Library and information science education in South Asia: Challenges and opportunities

Persistent Link:
http://hdl.handle.net/10150/106432
Title:
Library and information science education in South Asia: Challenges and opportunities
Author:
Singh, Jagtar; Wijetunge, Pradeepa
Editors:
Khoo, C.; Singh, D.; Chaudhry, A.S.
Citation:
Library and information science education in South Asia: Challenges and opportunities 2006,
Publisher:
School of Communication & Information, Nanyang Technological University
Issue Date:
2006
URI:
http://hdl.handle.net/10150/106432
Submitted date:
2007-06-10
Abstract:
All is not good with Library and Information Science (LIS) Education in South Asia. Out of the seven countries in South Asia; India, Pakistan, Sri Lanka, and Bangladesh have provision for Library and Information Science Education, whereas Nepal, Bhutan, and the Maldives depend upon outside support for educating and training people for looking after their professional turf. Existing body of literature shows that in India there is a mushroom growth of Library and Information Science Departments. There is no professional accreditation, though institutional accreditation is in place in India. Many departments have failed to respond adequately to the ICT-based developments. Nomenclature of the courses offered has changed but the course contents are not consistent with the nomenclature in many cases. Moreover, these departments are seriously suffering from insufficient infrastructure, inadequate faculty, lack of quality research and document support. The course contents are not informed by the emerging employment opportunities in the corporate sector. Even today, the focus is on technical services. Academic Librarianship and Literature survey in social sciences are the only options offered by majority of LIS Programmes in India. Whereas, the core is still stuck to classification, cataloguing, indexing, and vocabulary control, the emerging themes, such as information literacy, knowledge management, elearning, ICT application, use of networks in teaching, and teaching about networks have not been adequately integrated in the curricula. On the top of it, there is limited Internet connectivity available in these departments. Attitude of authorities is also not that encouraging as these departments, being small, are considered liabilities. Above all, these departments have not, till today, internalized the concept and practice of cooperation and collaboration. Globalization and privatization of LIS education under GATS is another threat to the developing countries as it will lead to competition among the unequal. In fact, LIS education in majority of the departments in South Asia is in shambles.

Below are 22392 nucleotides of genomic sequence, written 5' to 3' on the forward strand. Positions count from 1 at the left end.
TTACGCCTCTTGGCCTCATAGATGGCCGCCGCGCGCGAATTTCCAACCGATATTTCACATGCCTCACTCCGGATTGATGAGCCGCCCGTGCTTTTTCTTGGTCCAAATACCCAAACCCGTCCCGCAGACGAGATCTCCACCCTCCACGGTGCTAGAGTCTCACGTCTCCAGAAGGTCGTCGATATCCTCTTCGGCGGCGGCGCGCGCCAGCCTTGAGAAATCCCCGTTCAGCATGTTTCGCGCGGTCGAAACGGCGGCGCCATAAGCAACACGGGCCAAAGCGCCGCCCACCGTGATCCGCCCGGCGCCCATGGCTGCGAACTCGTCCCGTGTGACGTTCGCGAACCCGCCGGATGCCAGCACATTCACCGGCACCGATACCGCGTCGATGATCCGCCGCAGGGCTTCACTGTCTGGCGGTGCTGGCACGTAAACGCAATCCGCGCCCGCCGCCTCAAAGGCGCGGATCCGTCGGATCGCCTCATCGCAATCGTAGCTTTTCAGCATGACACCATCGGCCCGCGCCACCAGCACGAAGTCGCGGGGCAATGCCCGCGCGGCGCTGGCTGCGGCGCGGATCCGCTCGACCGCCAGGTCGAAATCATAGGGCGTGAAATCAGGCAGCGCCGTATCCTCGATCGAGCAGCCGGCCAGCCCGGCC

Type:
Conference Paper
Language:
en
Keywords:
Library and Information Science Education
Local subject classification:
Library and information science education; South Asia

Full metadata record

DC FieldValue Language
dc.contributor.authorSingh, Jagtaren_US
dc.contributor.authorWijetunge, Pradeepaen_US